Ramadan started on Friday. There was a definite buzz in the city on the days leading up to this, the ninth month of the Islamic calendar—clubs and bars were crowded with people getting up to shenanigans before the holy month, fruit stands stopped restocking so as not to have a rotting surplus over the course of the fast, my gym changed its hours and is now open from 8PM to midnight to allow the devout to continue with la musculation, and any plans I made for the coming month were rendered conditional with a vague “inchallah, because of Ramadan it’s hard to say…” My city transformed overnight; Dakar’s throbbing pulse has slowed down to match the churning metabolism of its inhabitants. This year Ramadan coincides with the beginning of the rainy season, and so the skies are low and cloudy, the dusty streets are packed down except for occasional gusts of stinging sand, and NOBODY is outside. The beach is empty, the markets are bare, the snack bars are shuttered, and only the mosque is constantly humming with chants and visitors.
I was excited about the beginning of Ramadan, even though I really didn’t understand it. On Thursday evening my host mother said to me “tomorrow you will fast with the family”—it might have been a question but I really don’t think it was. That night I hauled my mattress up on the roof to under the stars and new crescent moon that marked the beginning of the holy month, and then I was shook awake by my host brother at 4:45 AM to have breakfast with the family. I tottered downstairs, had a half a baguette with margarine spread and coffee, and then went out the door to go fishing before the sun rose and the day got hot. After a few hours of thrashing the waters of the Corniche with K.S., a half-Senegalese, half-Italian kid of 11 who lives in my neighborhood, I took him back into town to buy him breakfast. He chose an impossibly elegant air conditioned French pastry shop and ordered the most gorgeous croissant I’ve ever seen in my life. Glistening with butter and flakier than a snowstorm, he insisted on offering me bites of it that I refused until I felt my willpower beginning to weaken, after which I excused myself, went to the bathroom and washed my hands for 10 minutes, and came out to collect him right as he was swallowing the last morsel. We went back to Yoff, I dropped him off at his house, and then strolled slowly across the 4 lanes of deserted highway that separated his home from mine.
I got back to find the family ensconced on the couch reading the Quran quietly, to themselves, in Arabic. I joined them, for lack of anything else to do, and as my angry stomach roiled inside me I sat there and thought 1) I was very hungry, 2) I had no idea why I was fasting and 3) that croissant must have been incredible. The more I thought about it, the less sense it made: Why would my Muslim family choose to impose these privations on themselves for a month? My fast was optional, a cultural experience, but theirs was a ritual sacrifice designed to purify the mind and direct the soul away from temporal thoughts and concerns. Or so I’ve been told. I didn’t get it: I wondered why would discomfort direct your thoughts away from the physical realm, and why would Allah advocate this ascetic anorexia? Finally my host mother told me she couldn’t concentrate with me fidgeting and gave me a French-Arabic copy of the Quran to look through.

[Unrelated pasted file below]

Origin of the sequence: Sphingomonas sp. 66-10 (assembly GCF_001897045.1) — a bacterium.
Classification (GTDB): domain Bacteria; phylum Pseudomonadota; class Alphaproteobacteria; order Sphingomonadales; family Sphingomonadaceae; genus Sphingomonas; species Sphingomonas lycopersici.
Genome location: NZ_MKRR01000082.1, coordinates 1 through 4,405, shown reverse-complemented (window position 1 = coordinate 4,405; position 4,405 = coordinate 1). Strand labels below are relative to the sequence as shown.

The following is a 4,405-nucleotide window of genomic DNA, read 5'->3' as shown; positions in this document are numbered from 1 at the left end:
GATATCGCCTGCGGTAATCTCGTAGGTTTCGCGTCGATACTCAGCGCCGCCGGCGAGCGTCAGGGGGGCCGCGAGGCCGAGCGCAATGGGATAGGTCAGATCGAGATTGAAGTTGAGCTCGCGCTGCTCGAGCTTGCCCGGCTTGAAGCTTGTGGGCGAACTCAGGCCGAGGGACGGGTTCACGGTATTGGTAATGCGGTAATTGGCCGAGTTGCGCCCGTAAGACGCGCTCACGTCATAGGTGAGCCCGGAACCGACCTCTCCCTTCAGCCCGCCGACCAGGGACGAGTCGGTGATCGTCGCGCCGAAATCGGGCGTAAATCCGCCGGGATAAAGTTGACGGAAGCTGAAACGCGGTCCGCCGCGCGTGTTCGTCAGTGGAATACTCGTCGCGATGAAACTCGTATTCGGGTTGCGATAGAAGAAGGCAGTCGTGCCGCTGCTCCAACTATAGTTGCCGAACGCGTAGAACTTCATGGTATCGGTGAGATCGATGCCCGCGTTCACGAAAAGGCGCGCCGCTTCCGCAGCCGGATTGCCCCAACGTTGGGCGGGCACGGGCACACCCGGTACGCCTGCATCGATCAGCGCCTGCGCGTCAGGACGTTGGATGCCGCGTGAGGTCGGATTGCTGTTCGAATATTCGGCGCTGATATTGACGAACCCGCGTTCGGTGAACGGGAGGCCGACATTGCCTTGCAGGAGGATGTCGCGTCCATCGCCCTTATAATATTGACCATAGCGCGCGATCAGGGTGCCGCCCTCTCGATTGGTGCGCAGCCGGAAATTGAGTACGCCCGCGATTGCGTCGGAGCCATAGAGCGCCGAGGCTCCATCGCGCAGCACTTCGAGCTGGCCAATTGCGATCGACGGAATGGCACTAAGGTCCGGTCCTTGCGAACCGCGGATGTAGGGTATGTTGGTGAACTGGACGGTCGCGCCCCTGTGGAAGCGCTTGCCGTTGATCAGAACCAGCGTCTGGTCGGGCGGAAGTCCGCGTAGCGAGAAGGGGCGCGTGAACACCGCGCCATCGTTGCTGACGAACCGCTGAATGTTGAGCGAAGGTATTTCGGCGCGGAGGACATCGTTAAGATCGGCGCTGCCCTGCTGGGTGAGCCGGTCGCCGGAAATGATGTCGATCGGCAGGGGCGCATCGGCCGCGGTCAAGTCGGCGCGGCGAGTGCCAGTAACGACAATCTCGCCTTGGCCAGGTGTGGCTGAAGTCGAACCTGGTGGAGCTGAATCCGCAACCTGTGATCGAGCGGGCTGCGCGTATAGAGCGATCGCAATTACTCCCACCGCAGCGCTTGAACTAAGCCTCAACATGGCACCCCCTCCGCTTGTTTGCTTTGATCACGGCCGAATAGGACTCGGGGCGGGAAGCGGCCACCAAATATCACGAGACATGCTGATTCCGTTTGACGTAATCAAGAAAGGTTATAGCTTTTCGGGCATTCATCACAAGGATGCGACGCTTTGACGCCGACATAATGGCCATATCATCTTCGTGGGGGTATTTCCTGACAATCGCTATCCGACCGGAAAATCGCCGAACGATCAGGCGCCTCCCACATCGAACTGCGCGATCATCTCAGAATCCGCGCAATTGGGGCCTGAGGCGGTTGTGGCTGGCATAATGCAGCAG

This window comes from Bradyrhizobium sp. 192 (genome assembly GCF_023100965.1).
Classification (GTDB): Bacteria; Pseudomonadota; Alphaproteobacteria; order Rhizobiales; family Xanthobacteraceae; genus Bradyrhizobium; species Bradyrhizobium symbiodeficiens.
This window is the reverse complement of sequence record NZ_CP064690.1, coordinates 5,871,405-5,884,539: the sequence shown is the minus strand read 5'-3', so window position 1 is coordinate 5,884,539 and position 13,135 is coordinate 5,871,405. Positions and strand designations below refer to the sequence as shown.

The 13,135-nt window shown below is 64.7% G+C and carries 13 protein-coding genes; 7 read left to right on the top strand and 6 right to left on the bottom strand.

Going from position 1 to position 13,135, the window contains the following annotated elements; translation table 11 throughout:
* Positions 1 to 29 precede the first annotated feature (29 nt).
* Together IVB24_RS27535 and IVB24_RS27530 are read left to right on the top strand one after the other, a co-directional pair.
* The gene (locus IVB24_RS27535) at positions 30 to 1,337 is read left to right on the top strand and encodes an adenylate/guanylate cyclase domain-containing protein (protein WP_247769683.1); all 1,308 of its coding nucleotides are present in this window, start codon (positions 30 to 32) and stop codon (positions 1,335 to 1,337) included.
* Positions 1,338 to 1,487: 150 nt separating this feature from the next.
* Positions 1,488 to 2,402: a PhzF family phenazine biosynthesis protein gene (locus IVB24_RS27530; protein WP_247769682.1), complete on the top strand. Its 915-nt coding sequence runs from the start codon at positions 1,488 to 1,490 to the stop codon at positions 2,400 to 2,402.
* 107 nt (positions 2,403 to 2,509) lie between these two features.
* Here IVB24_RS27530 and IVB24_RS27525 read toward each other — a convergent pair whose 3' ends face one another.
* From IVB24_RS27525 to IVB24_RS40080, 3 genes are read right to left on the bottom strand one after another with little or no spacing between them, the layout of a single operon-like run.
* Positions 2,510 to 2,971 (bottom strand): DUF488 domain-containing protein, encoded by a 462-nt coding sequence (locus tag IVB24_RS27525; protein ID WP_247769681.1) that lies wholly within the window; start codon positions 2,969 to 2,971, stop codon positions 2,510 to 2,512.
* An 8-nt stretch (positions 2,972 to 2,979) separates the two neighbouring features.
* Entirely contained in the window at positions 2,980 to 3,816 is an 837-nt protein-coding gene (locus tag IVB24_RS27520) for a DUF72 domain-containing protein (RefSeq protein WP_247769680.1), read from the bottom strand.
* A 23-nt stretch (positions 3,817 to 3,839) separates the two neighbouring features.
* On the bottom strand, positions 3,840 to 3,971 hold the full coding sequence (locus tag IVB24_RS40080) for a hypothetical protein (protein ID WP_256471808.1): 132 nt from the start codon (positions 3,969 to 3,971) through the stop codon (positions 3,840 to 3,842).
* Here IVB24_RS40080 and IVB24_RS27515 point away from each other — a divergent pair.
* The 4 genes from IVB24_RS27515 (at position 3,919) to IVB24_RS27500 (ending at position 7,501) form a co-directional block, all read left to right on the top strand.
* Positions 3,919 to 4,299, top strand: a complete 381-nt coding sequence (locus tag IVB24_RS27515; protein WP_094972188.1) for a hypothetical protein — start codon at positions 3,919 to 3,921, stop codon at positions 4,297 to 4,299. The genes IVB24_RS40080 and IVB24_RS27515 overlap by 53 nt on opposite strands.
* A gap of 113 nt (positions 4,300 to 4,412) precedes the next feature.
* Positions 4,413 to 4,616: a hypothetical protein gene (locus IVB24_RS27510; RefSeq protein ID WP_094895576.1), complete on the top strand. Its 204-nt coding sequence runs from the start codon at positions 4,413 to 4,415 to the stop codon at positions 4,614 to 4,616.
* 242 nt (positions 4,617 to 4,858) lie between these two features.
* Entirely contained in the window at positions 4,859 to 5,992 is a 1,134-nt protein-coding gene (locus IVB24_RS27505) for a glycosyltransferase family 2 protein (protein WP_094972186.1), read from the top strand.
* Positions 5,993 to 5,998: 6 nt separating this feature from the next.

And so I found this, Ayah 185, Sura 2, a translation of which I’m including here: “The month of Ramadan is that in which was revealed the Quran; a guidance for mankind, and clear proofs of the guidance, and the criterion (of right and wrong). And whosoever of you is present, let him fast the month, and whosoever of you is sick or on a journey, a number of other days. Allah desires for you ease; He desires not hardship for you; and that you should complete the period, and that you should magnify Allah for having guided you, and that perhaps you may be thankful.”
I liked that. As I read my stomach settled and instead of feeling hungry I felt a little sharper, a little more aware of how my body was aligned and the space it was occupying. In the statement of purpose of Ramadan I found equal parts comfort and provocation: Allah wants you to be free from hardship and also hungry, an apparent paradox yet I could begin to see how we can be simultaneously ravenous and at ease. I think that might be what Ramadan is all about: it’s less a question of giving up food as it is a matter of acquiring hunger. Not eating is a means to an end, the end being a reaffirmation that one can go without, a link to famished holy men receiving unearthly visions in desert caves, a renewed appreciation of one’s own pulse and inhalations and exhalations, and finally the sense of unity and brotherhood that comes from knowing that everyone around shares your snappishness and frustration but also the newfound appreciation for your needy shell of a body that can go a whole 12 hours without refueling. Perhaps you may even be thankful.
To go a whole month without eating during daylight hours in Senegal in July is a luxury my job prohibits me from affording. Fasting imposes a universal lethargy: if you don’t eat, you need to learn to move slowly and stay in the shade and speak no more than necessary. Our clients are much easier to find these days: they all stay at home, and I hop around like a well-hydrated, well-fed jackrabbit visiting them and keeping business ticking. We’ll see. If I have a slow day, I may fast again.